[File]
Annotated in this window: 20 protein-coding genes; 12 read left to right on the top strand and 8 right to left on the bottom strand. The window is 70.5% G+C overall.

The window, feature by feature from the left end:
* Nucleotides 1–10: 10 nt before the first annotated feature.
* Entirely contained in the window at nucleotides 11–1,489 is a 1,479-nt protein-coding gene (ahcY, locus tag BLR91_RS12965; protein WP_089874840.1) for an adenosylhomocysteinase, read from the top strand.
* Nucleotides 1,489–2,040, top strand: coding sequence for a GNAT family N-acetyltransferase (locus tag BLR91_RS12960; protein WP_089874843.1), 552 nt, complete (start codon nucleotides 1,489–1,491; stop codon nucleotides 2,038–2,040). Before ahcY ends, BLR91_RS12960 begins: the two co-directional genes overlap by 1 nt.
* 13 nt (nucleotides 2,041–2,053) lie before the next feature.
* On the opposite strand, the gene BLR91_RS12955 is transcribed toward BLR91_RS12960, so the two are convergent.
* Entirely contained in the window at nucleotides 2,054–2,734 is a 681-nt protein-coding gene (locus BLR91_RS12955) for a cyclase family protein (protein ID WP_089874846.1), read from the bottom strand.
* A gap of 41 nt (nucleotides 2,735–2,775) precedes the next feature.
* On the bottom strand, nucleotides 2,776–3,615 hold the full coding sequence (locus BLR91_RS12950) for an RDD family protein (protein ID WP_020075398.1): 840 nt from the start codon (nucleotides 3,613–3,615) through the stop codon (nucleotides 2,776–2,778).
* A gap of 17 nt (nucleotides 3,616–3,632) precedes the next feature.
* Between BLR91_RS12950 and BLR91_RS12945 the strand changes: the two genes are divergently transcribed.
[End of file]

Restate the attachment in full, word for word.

Annotated in this window: 20 protein-coding genes; 12 read left to right on the top strand and 8 right to left on the bottom strand. The window is 70.5% G+C overall.

The window, feature by feature from the left end:
* Nucleotides 1–10: 10 nt before the first annotated feature.
* Entirely contained in the window at nucleotides 11–1,489 is a 1,479-nt protein-coding gene (ahcY, locus tag BLR91_RS12965; protein WP_089874840.1) for an adenosylhomocysteinase, read from the top strand.
* Nucleotides 1,489–2,040, top strand: coding sequence for a GNAT family N-acetyltransferase (locus tag BLR91_RS12960; protein WP_089874843.1), 552 nt, complete (start codon nucleotides 1,489–1,491; stop codon nucleotides 2,038–2,040). Before ahcY ends, BLR91_RS12960 begins: the two co-directional genes overlap by 1 nt.
* 13 nt (nucleotides 2,041–2,053) lie before the next feature.
* On the opposite strand, the gene BLR91_RS12955 is transcribed toward BLR91_RS12960, so the two are convergent.
* Entirely contained in the window at nucleotides 2,054–2,734 is a 681-nt protein-coding gene (locus BLR91_RS12955) for a cyclase family protein (protein ID WP_089874846.1), read from the bottom strand.
* A gap of 41 nt (nucleotides 2,735–2,775) precedes the next feature.
* On the bottom strand, nucleotides 2,776–3,615 hold the full coding sequence (locus BLR91_RS12950) for an RDD family protein (protein ID WP_020075398.1): 840 nt from the start codon (nucleotides 3,613–3,615) through the stop codon (nucleotides 2,776–2,778).
* A gap of 17 nt (nucleotides 3,616–3,632) precedes the next feature.
* Between BLR91_RS12950 and BLR91_RS12945 the strand changes: the two genes are divergently transcribed.